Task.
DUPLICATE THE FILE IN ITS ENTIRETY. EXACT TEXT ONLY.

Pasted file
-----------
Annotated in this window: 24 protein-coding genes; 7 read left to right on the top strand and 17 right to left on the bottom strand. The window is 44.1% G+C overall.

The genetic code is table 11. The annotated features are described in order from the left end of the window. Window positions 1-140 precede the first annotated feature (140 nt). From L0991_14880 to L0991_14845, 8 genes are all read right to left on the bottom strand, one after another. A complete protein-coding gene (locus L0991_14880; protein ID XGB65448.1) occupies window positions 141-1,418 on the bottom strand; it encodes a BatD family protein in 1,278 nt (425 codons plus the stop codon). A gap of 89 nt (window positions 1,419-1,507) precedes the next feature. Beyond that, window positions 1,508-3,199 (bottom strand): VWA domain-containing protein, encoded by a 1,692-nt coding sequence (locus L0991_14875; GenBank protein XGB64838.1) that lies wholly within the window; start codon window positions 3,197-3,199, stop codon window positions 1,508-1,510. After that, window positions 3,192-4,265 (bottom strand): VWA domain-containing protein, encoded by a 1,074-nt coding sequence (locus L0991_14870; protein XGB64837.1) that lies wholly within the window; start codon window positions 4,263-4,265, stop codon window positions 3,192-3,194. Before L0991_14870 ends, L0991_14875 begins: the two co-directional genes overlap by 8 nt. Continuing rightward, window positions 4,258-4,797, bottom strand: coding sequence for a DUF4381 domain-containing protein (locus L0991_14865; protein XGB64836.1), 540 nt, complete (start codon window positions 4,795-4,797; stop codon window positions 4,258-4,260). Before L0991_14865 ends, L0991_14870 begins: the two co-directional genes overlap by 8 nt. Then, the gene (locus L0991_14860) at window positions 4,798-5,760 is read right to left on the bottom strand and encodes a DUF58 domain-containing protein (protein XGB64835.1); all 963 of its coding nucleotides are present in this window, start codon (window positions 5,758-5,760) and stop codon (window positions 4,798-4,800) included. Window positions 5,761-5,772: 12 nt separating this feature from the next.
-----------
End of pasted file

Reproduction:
Annotated in this window: 24 protein-coding genes; 7 read left to right on the top strand and 17 right to left on the bottom strand. The window is 44.1% G+C overall.

The genetic code is table 11. The annotated features are described in order from the left end of the window. Window positions 1-140 precede the first annotated feature (140 nt). From L0991_14880 to L0991_14845, 8 genes are all read right to left on the bottom strand, one after another. A complete protein-coding gene (locus L0991_14880; protein ID XGB65448.1) occupies window positions 141-1,418 on the bottom strand; it encodes a BatD family protein in 1,278 nt (425 codons plus the stop codon). A gap of 89 nt (window positions 1,419-1,507) precedes the next feature. Beyond that, window positions 1,508-3,199 (bottom strand): VWA domain-containing protein, encoded by a 1,692-nt coding sequence (locus L0991_14875; GenBank protein XGB64838.1) that lies wholly within the window; start codon window positions 3,197-3,199, stop codon window positions 1,508-1,510. After that, window positions 3,192-4,265 (bottom strand): VWA domain-containing protein, encoded by a 1,074-nt coding sequence (locus L0991_14870; protein XGB64837.1) that lies wholly within the window; start codon window positions 4,263-4,265, stop codon window positions 3,192-3,194. Before L0991_14870 ends, L0991_14875 begins: the two co-directional genes overlap by 8 nt. Continuing rightward, window positions 4,258-4,797, bottom strand: coding sequence for a DUF4381 domain-containing protein (locus L0991_14865; protein XGB64836.1), 540 nt, complete (start codon window positions 4,795-4,797; stop codon window positions 4,258-4,260). Before L0991_14865 ends, L0991_14870 begins: the two co-directional genes overlap by 8 nt. Then, the gene (locus L0991_14860) at window positions 4,798-5,760 is read right to left on the bottom strand and encodes a DUF58 domain-containing protein (protein XGB64835.1); all 963 of its coding nucleotides are present in this window, start codon (window positions 5,758-5,760) and stop codon (window positions 4,798-4,800) included. Window positions 5,761-5,772: 12 nt separating this feature from the next.